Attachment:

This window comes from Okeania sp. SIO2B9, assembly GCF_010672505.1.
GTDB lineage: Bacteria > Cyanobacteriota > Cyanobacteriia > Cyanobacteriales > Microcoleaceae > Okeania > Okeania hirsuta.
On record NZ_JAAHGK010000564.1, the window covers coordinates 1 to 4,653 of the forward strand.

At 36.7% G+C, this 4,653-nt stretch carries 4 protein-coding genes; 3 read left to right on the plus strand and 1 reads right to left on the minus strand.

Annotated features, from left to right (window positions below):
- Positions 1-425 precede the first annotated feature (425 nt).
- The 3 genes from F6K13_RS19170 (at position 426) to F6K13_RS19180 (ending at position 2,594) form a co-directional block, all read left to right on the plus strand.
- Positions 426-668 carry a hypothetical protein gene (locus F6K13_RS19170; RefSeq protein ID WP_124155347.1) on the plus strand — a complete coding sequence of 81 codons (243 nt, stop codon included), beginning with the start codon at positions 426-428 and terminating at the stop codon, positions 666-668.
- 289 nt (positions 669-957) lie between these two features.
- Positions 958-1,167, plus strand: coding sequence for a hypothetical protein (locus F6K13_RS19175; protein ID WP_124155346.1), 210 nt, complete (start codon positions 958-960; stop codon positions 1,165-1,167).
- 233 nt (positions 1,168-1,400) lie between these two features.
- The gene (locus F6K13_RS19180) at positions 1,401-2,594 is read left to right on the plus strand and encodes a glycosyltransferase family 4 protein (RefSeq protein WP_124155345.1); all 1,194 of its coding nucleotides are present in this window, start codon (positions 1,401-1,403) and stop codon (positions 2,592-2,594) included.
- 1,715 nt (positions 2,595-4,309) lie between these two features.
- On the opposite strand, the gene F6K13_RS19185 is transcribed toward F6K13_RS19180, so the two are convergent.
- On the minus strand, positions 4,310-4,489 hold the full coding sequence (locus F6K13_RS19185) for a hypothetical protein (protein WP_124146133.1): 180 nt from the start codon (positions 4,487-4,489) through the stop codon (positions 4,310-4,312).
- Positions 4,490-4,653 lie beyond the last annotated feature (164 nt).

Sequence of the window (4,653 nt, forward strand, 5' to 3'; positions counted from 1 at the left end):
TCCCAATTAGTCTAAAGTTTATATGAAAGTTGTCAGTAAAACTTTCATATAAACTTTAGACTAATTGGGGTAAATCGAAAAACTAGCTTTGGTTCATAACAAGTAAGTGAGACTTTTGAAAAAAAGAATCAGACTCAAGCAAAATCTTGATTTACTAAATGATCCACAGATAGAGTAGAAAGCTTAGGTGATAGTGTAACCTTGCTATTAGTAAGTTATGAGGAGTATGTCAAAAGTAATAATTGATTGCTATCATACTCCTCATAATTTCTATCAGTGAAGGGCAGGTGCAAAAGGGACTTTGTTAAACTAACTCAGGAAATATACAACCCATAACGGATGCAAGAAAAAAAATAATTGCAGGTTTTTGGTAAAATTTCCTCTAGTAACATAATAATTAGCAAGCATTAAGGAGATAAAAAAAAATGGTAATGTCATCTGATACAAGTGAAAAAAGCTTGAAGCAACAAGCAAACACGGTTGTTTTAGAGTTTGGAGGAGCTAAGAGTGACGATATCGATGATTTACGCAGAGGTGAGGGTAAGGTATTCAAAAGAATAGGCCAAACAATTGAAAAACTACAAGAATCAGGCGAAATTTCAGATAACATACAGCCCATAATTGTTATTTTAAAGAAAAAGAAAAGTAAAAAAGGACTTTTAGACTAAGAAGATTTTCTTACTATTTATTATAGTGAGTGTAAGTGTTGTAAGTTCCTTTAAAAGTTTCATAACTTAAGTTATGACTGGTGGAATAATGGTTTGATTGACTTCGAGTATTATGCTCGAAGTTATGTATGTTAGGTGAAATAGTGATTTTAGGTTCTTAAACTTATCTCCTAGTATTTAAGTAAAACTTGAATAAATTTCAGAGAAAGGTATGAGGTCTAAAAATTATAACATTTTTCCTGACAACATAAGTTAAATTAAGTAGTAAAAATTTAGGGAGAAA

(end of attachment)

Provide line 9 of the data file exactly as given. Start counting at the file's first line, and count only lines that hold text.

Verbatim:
- 289 nt (positions 669-957) lie between these two features.